However, according to some authors, the skin of newborns is not fully developed before 6 months, as the skin is thinner the penetration of certain substances could be increased and the water losses too. The development of the structure and density of the skin would be fully achieved around 1 to 2 years.
In addition for young children, the bottom area is a sensitive area. At birth, no difference between this zone and the others is noticed, but this area is subject to special conditions and differences are quickly visible (from 14 days). The pH is higher and so is the hydration. The hydration is slightly higher in the stratum corneum, and the variations are more important until about 1 year. The pH is maintained between 5 and 6, which is comparable to adults, but this area is more susceptible to inflammation, which can call the buffering capacities of the skin into question. Therefore, special attention should be paid to cosmetics used in the bottom area on children up to 3 years.
As for the other age groups, there are no noticeable differences.
For the toxicological / regulatory side, the difficulties are to respect the maximum concentrations that can be used to protect consumers while arriving at a stable, non-irritating formula, with an effective preservative system that is pleasant to use.
4/ In general, what are the cosmetic formulation prerequisites when the products are intended for children?
Some ingredients are not allowed for children under 3 years old, so make sure they are not included in the formulas. It is also necessary to ensure a superior microbiological quality. In terms of safety assessment, it must be ensured that the products will be safe for use by children, in relation to the quantities used, the weight of the subjects and the frequency of use.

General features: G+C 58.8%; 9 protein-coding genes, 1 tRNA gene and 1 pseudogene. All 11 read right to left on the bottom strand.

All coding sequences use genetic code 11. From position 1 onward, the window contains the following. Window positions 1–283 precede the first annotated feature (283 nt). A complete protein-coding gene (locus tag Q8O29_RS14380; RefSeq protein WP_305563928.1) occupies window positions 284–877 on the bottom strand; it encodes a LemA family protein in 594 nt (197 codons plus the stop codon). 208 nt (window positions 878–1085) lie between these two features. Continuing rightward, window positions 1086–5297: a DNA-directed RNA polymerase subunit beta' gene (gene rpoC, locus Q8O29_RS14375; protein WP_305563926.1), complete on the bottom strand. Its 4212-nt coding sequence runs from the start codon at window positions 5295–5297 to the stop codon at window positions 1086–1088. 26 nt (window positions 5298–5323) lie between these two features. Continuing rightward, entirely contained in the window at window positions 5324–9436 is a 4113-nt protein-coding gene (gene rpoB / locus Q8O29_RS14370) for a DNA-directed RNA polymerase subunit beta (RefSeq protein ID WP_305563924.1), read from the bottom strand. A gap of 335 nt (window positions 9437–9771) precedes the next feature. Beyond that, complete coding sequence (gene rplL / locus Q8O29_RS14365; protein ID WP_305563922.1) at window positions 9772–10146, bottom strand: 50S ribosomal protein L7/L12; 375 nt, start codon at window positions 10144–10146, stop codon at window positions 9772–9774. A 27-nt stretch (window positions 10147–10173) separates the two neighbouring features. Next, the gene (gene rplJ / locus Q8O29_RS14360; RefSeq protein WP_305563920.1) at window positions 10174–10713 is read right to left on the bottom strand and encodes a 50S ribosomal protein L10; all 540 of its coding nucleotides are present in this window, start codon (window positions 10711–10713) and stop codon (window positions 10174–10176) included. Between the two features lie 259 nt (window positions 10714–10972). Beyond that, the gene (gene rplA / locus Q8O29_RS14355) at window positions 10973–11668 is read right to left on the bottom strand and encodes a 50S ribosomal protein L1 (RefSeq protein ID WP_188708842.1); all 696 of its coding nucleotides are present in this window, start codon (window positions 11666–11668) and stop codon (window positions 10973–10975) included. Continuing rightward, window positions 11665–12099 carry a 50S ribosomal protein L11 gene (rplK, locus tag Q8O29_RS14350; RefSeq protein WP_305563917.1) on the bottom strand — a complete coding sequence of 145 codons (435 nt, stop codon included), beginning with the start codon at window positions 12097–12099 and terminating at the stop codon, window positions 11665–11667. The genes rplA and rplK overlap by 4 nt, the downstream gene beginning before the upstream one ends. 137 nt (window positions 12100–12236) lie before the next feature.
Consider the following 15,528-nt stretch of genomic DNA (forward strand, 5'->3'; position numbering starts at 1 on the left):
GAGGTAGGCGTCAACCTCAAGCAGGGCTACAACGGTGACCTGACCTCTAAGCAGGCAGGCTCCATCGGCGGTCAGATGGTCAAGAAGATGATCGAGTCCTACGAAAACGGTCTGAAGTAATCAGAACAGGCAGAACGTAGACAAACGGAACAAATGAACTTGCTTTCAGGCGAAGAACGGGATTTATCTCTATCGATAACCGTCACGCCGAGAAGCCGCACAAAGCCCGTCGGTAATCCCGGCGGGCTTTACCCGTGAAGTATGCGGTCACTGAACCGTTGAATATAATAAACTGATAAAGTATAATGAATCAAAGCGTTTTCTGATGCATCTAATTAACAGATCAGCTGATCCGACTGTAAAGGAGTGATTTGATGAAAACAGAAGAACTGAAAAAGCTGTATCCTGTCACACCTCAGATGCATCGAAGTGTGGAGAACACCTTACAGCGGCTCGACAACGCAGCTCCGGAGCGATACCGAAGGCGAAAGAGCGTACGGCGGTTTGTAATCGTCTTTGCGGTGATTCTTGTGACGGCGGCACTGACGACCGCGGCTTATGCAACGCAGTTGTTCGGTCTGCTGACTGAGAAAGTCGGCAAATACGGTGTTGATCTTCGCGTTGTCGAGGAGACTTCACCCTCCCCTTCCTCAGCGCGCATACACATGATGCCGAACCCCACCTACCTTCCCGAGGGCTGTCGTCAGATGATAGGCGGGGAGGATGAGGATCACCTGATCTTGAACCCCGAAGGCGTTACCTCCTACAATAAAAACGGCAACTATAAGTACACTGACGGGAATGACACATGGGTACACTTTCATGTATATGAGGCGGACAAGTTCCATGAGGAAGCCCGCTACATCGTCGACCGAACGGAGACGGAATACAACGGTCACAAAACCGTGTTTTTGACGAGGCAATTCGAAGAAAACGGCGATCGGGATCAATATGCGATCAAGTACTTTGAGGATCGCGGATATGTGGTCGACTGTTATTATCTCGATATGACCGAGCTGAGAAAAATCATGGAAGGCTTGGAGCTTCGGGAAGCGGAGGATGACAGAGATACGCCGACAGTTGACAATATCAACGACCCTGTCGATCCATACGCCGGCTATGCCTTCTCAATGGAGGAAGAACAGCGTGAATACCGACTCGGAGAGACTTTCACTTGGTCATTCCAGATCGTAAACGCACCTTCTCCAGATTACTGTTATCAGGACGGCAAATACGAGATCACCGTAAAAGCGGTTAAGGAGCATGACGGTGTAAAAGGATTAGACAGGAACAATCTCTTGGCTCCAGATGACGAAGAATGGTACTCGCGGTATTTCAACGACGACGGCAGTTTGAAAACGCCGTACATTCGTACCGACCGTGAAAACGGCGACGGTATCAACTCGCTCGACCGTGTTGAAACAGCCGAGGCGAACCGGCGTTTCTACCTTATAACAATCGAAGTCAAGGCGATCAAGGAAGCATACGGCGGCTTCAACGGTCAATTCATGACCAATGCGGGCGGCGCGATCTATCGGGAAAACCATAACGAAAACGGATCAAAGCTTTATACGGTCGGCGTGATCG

In addition to ingredients prohibited for any population, it is necessary to exclude ingredients prohibited in products for children under 3 years old (salicylic acid, silver chloride, Iodopropynyl butylcarbamate) and avoid allergens for children under 3 years old. As with any product, the ingredients must also be considered on a case-by-case basis depending on the formula and use.
In oily formulas such as dry oils and formulas with very little water such as cleansing oils, there are no antimicrobial preservatives as the risk of bacteria, yeast and mold growth tends to zero.
Regarding formulas containing an aqueous phase, the Cosmos standard authorizes a limited number of preservatives, some of which are prohibited for children under 3 years old. Our choice then fell on potassium sorbate and sodium benzoate as well as a preservative booster for the diaper cleanser.
For both adults and children, alcohol can increase skin penetration and thus facilitate the absorption of other molecules.
They do not require antimicrobial preservatives.
The diaper cleanser formulated does not contain lime water. Its pH is closer to the baby’s skin than conventional liniments.
Aloe vera for hydration, Italian helichrysum extract to soothe, oils to nourish and inulin to limit tightness and bring softness.
The oils are emollient, they will form a protective film on the skin and nourish the skin.
They gently remove fat-soluble dirt (cleansing oils, bi-phase and diaper cleanser).